THE WHITE HOUSE
Office of the Press Secretary
REMARKS BY THE PRESIDENT AT UNITED STATES COAST GUARD ACADEMY COMMENCEMENT
United States Coast Guard Academy Groton, Connecticut
11:34 A.M. EDT
THE PRESIDENT: Thank you very much. Secretary Pena, Commandant Kramek -- thank you for doing such an excellent job, Admiral. Admiral Versaw, Commander Wiemer. To the United States Coast Guard Band, thank you today. To the members of this fine class, your families and your friends, this is your day and I am deeply honored to share it with you.
I am especially indebted to the Coast Guard right now because there are four members of the White House staff who are Coast Guard officers. Three of them are graduates of this Academy -- Commander Peter Boynton, Lieutenant Matt Miller, Lt. Commander Bob Malkowski. The fourth is not a graduate of this Academy, but she is my Coast Guard military aide, and I'm very proud of her -- Lt. Commander June Ryan. And she informed me that every Coast Guard officer was a supporter of this Academy. I am delighted to be here with all of you.
I must say I only had one pause when I was invited to be your commencement speaker, and that's when I heard that the mascot for the Class of '96 is the guinea pig. (Laughter.) Having been in that position more than once in my life -- (laughter) -- I was not particularly anxious to take on another one. (Laughter.) But then I remembered what a wonderful reception the Coasties gave the First Lady and our daughter, Chelsea, when they visited here two years ago. And I told the pilot to go on and hold course for New London.
I am honored to be here today. God has given us a beautiful day, and I hope you all enjoy it and remember it fondly for the rest of your lives.
We gather before the Coast Guard cutter, Eagle, the largest tall ship flying the Stars and Stripes. On its decks and its riggings, you cadets were tested time and again to ready you for the important responsibilities you are about to assume as Coast Guard officers. I can look at you and tell that you are ready.
The course you're on will not always be easy, but it will be exhilarating because you are serving at a time of extraordinary challenge and change; a time of new risks to our security, but also real opportunities to make the future brighter for every American, especially the Americans of your generation and the generations to come.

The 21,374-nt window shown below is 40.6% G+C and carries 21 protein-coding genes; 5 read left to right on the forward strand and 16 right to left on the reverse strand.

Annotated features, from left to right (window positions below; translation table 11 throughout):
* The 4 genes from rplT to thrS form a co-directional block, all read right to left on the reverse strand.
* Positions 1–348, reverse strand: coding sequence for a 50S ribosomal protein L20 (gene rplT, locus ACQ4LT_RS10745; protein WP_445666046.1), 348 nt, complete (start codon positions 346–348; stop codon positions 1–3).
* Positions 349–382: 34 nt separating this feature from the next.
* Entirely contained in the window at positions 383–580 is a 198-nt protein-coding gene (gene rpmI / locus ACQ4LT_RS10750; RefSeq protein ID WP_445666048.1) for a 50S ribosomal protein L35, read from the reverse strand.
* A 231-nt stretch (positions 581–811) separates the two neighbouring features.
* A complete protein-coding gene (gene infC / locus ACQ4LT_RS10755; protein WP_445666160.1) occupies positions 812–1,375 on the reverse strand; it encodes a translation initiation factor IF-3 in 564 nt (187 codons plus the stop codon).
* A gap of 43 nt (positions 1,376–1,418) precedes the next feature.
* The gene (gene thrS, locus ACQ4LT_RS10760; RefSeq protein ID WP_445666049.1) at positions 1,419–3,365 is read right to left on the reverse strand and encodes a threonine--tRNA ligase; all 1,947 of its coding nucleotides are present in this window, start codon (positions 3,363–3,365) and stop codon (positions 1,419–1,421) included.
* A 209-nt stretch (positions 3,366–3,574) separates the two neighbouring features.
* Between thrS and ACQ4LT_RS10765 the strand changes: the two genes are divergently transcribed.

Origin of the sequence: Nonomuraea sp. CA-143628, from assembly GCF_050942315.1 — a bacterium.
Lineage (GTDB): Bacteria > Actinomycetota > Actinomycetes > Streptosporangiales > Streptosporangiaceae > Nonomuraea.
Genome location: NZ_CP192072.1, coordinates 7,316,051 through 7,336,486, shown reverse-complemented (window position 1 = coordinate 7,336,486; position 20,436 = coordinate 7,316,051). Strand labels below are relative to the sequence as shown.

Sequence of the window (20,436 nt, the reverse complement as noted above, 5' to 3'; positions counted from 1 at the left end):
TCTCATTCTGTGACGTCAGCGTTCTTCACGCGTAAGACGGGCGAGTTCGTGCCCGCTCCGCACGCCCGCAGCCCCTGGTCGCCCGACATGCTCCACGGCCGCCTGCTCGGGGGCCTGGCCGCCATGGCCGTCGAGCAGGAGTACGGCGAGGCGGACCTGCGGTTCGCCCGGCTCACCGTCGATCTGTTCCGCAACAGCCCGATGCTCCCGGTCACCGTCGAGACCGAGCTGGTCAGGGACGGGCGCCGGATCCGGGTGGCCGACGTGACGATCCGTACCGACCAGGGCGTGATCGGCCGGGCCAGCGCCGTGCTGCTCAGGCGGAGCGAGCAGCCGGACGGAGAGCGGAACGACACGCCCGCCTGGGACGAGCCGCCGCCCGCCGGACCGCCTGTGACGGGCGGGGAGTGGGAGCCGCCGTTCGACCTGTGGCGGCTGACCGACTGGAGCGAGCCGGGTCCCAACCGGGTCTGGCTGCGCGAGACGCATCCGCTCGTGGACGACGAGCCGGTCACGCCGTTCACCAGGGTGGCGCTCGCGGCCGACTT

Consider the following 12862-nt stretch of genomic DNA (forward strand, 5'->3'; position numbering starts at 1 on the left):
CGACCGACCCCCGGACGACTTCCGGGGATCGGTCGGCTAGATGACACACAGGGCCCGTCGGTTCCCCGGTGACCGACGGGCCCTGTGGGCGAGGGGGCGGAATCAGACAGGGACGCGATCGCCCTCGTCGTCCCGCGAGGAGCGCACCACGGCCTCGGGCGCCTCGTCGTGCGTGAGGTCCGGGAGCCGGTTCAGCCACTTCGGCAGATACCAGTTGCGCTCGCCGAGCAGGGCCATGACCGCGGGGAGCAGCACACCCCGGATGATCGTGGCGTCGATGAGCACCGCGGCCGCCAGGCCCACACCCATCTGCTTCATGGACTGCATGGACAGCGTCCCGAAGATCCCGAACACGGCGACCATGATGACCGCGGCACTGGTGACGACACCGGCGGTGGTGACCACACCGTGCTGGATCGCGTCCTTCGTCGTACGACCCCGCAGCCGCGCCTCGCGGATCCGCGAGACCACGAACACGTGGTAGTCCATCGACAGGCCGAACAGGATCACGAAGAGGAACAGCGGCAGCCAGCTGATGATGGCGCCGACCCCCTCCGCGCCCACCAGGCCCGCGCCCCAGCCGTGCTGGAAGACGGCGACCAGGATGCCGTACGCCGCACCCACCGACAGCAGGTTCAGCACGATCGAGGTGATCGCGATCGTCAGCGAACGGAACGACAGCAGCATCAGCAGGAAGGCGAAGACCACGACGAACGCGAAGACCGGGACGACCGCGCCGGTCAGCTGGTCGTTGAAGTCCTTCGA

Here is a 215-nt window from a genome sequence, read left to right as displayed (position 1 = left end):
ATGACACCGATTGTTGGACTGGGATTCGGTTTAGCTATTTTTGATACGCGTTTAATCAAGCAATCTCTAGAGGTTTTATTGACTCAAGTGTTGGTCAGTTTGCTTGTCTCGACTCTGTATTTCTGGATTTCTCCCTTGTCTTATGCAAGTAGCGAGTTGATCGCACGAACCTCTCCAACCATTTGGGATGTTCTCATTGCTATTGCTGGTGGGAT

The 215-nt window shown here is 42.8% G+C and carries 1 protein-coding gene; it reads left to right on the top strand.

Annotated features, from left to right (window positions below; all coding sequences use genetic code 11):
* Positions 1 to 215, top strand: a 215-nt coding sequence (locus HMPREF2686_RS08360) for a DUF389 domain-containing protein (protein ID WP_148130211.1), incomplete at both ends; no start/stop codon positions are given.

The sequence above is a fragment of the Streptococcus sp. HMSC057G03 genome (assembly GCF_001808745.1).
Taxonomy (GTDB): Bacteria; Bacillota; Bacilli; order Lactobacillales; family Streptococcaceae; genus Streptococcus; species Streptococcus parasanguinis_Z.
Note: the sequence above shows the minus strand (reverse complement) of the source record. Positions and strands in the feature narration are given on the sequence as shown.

You will know this by the virtue of the work you will be doing week in and week out, along the 47,000 miles of America's coastline, lakes and rivers; from the frigid waters of the North Pacific and the North Atlantic to the balmy Caribbean; and far from home patrolling the Baltic, the Mediterranean and the Black Sea with our allies.
Consider the average Coast Guard -- something I hope the American people will get to do as a result of this appearance. Most of your fellow citizens have no idea the sweep, the scope, the importance of the work you do. But in the average week, you and your fellow sailors will seize drugs with a street value of $50 million, stop hundreds of illegal immigrants from reaching our shores, respond to 260 hazardous chemical spills, salvage property worth $17 million, conduct 1,250 search and rescue missions and save the lives of nearly 100 people. That's an average week. That's a pretty good average, and the American people should be very, very proud of the United States Coast Guard. (Applause.)
But since you're facing such a heavy load in the future, I think I should lighten it for now. So as Commander in Chief I hereby grant amnesty to all cadets marching tours or serving restrictions for minor offenses. (Laughter and applause.)